Many companies permit it, but there’s no guarantee it’ll save you money in the long run.
Although sharing renters insurance can save you money in the short-term, it is not always a good idea. Although many insurance companies will allow you add a roommate, it’s important to weigh the pros and disadvantages of having joint renters insurance.
Risks of sharing renters’ insurance with roommates
Many insurance companies offer renters insurance to roommates, but there’s no guarantee that sharing a policy will save you money in the long run.
TJ Roberts, an insurance agent at Farm Bureau Financial Services in Mission (Kansas), says that if you share a policy with a roommate and they file a claim, it will be added to your insurance record. It will stay there for at most three years. This could mean that you may have to pay more if your insurance company changes or you will be considered a risky customer because of a claim that you did not make.
Roberts warns that another potential problem is if your roommate fails to pay the insurance bill.
The average renters insurance policy costs $168 a year, which works out to $84 per person when divided between two roommates, according to NerdWallet’s rate analysis. Sharing a policy might be more cost-effective than the $7 savings you could make.
Even the most friendly roommates can have problems. The total value of all your belongings will determine how much insurance you need. What if one of your roommates has more expensive items than the other? This could increase the policy’s cost. It wouldn’t be fair to split the cost 50-50.
Roommate relationships can also change as new opportunities or career paths open. If your roommate leaves before the end your policy term, you will likely need to reapply or update your current policy.
Janet Ruiz (director of strategic communication, Insurance Information Institute) says that if you move every year or so, it might be a good idea to have your own policy. “This way, if you or your family move, you don’t have to rewrite your insurance policy.”
Ruiz states that if you are in a committed relationship and co-own most of your furniture, it makes sense to share a policy.
Tips to share renters insurance with a roommate
Here’s how to make sure you and your roommate are both covered by renters insurance.
Assess your roommate. Is this someone you have known for years or a stranger that you met on Craigslist? Are you able to trust them to pay their bills on-time and split the claims checks fairly? If you are considering sharing a renters insurance policy, think carefully about how your financial and insurance history will be linked to that of another person.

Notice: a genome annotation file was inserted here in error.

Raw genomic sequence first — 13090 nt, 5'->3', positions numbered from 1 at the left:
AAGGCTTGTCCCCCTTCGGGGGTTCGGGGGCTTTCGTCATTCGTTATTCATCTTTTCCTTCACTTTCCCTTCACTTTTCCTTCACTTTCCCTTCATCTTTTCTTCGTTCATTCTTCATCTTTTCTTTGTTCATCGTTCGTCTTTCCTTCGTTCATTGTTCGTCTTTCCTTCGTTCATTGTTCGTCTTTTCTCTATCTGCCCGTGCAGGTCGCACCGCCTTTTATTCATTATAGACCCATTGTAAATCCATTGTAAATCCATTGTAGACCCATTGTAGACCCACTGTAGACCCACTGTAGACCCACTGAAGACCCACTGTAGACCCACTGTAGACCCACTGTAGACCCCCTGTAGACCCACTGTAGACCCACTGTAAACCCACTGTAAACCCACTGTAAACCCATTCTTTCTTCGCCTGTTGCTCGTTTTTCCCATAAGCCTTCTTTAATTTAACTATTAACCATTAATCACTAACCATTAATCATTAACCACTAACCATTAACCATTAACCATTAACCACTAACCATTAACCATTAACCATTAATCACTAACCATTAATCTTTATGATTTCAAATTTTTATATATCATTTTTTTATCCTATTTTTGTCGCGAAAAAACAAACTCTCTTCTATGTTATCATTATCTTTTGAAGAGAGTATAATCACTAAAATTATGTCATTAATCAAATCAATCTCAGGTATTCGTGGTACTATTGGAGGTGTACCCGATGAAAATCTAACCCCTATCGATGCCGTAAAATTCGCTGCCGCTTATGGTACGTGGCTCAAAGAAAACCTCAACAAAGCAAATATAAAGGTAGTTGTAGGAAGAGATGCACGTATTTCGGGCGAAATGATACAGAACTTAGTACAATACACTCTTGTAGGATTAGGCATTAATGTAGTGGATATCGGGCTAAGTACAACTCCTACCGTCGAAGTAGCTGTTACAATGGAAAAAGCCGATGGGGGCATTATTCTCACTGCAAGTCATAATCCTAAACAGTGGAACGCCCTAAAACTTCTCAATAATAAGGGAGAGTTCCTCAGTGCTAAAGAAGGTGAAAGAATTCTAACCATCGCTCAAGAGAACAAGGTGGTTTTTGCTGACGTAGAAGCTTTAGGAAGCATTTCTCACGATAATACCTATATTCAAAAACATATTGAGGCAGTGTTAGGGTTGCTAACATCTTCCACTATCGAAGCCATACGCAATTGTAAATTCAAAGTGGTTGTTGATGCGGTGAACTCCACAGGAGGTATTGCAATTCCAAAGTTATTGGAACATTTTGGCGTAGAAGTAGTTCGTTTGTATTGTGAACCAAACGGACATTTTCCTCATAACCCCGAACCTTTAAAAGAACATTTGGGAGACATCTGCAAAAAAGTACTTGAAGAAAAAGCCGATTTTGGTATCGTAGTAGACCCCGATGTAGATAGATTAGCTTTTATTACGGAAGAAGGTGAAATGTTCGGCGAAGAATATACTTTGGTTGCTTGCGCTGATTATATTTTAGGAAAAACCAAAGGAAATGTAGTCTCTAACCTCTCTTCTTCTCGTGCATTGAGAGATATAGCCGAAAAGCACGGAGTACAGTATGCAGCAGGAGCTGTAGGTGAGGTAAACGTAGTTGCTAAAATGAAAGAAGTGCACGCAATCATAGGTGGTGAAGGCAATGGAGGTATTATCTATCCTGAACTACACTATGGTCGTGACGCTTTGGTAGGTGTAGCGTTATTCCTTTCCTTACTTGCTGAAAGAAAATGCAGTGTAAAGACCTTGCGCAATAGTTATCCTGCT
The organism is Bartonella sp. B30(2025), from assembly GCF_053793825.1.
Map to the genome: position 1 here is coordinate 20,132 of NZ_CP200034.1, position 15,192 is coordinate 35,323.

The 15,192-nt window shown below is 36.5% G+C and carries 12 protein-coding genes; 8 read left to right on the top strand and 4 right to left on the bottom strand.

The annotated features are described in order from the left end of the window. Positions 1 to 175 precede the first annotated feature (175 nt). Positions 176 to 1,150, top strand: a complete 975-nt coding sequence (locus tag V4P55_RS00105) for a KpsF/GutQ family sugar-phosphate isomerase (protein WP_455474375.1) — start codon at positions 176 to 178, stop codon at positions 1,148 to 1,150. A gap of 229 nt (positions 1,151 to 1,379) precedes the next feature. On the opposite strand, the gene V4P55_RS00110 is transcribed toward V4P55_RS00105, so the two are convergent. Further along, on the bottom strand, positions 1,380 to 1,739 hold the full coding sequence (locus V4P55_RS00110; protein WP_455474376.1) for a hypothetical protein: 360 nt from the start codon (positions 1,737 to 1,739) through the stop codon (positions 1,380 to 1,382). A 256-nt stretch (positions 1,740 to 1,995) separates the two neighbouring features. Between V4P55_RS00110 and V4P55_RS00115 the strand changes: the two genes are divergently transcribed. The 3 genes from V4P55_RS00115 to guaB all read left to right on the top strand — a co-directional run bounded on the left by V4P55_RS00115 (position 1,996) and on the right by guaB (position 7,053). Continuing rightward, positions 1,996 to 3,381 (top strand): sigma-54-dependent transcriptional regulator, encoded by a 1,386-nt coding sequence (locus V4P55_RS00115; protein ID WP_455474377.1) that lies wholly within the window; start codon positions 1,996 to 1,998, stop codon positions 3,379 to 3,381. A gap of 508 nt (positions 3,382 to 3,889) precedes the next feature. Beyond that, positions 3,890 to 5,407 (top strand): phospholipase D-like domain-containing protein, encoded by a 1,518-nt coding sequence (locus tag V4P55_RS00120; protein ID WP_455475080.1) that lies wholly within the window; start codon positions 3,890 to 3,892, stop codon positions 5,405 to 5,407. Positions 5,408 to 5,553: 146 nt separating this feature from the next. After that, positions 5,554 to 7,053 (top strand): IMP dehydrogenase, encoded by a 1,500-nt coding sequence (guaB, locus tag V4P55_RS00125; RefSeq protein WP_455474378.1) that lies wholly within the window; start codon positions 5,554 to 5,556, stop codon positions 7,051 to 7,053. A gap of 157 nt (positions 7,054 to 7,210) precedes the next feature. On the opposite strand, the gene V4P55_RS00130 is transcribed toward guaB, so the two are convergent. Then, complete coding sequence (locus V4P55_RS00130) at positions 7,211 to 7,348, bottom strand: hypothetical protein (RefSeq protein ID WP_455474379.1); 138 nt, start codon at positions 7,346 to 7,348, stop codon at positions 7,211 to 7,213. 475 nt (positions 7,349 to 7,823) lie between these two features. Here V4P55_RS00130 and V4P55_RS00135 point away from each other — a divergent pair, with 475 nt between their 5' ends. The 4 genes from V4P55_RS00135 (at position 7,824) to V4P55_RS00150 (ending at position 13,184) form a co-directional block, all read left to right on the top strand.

Make a list of everything you own. Roberts suggests taking a video inventory and recording every room, as well as the contents of drawers and closets. This will allow you and your roommate to determine the worth of your belongings and how much coverage you require. It is also important to have an inventory in order to get all the claim money you are entitled to in case of disaster.
Talk openly with your roommate. What’s a fair billing date? What is a reasonable budget? What coverage are we looking for? Roberts agrees. These are issues you will want to discuss. Consider another question if you have more possessions than your partner: How would money be split if your home was destroyed by fire?
Talk to an agent. Talk to an agent about the benefits and drawbacks of sharing insurance with roommates.
Ask about bundling. It doesn’t matter if you have a shared policy, it is smart to inquire about bundling. Adding renters insurance to an existing auto policy can be surprisingly affordable, thanks to bundling discounts — and the savings on your car insurance could be enough to minimize or even negate the cost of adding a renters policy.
Roberts states that “The [auto insurance] discount can be like renters insurance for some people.”